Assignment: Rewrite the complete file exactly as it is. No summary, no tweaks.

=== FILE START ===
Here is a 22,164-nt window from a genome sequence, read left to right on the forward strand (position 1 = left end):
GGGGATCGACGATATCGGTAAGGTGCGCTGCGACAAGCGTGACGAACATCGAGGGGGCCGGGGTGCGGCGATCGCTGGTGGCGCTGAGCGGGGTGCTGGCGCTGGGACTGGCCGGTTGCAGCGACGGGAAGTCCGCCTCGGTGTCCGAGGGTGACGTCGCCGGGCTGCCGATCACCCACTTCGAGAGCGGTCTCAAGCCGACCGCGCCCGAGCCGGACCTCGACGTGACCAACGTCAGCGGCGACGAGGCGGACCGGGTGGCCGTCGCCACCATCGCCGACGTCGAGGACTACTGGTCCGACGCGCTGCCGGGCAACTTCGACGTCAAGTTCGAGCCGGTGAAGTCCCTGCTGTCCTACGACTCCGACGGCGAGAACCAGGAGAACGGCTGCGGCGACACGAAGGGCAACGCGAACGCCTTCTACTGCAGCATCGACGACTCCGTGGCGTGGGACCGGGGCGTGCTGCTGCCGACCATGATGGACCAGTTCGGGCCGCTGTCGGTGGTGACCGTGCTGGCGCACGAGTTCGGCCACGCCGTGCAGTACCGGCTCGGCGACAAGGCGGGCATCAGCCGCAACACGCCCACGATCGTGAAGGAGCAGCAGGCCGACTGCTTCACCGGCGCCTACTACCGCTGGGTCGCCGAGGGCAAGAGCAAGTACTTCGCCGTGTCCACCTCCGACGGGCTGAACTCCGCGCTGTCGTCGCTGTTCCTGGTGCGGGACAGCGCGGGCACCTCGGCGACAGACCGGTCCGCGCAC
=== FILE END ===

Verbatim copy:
Here is a 22,164-nt window from a genome sequence, read left to right on the forward strand (position 1 = left end):
GGGGATCGACGATATCGGTAAGGTGCGCTGCGACAAGCGTGACGAACATCGAGGGGGCCGGGGTGCGGCGATCGCTGGTGGCGCTGAGCGGGGTGCTGGCGCTGGGACTGGCCGGTTGCAGCGACGGGAAGTCCGCCTCGGTGTCCGAGGGTGACGTCGCCGGGCTGCCGATCACCCACTTCGAGAGCGGTCTCAAGCCGACCGCGCCCGAGCCGGACCTCGACGTGACCAACGTCAGCGGCGACGAGGCGGACCGGGTGGCCGTCGCCACCATCGCCGACGTCGAGGACTACTGGTCCGACGCGCTGCCGGGCAACTTCGACGTCAAGTTCGAGCCGGTGAAGTCCCTGCTGTCCTACGACTCCGACGGCGAGAACCAGGAGAACGGCTGCGGCGACACGAAGGGCAACGCGAACGCCTTCTACTGCAGCATCGACGACTCCGTGGCGTGGGACCGGGGCGTGCTGCTGCCGACCATGATGGACCAGTTCGGGCCGCTGTCGGTGGTGACCGTGCTGGCGCACGAGTTCGGCCACGCCGTGCAGTACCGGCTCGGCGACAAGGCGGGCATCAGCCGCAACACGCCCACGATCGTGAAGGAGCAGCAGGCCGACTGCTTCACCGGCGCCTACTACCGCTGGGTCGCCGAGGGCAAGAGCAAGTACTTCGCCGTGTCCACCTCCGACGGGCTGAACTCCGCGCTGTCGTCGCTGTTCCTGGTGCGGGACAGCGCGGGCACCTCGGCGACAGACCGGTCCGCGCAC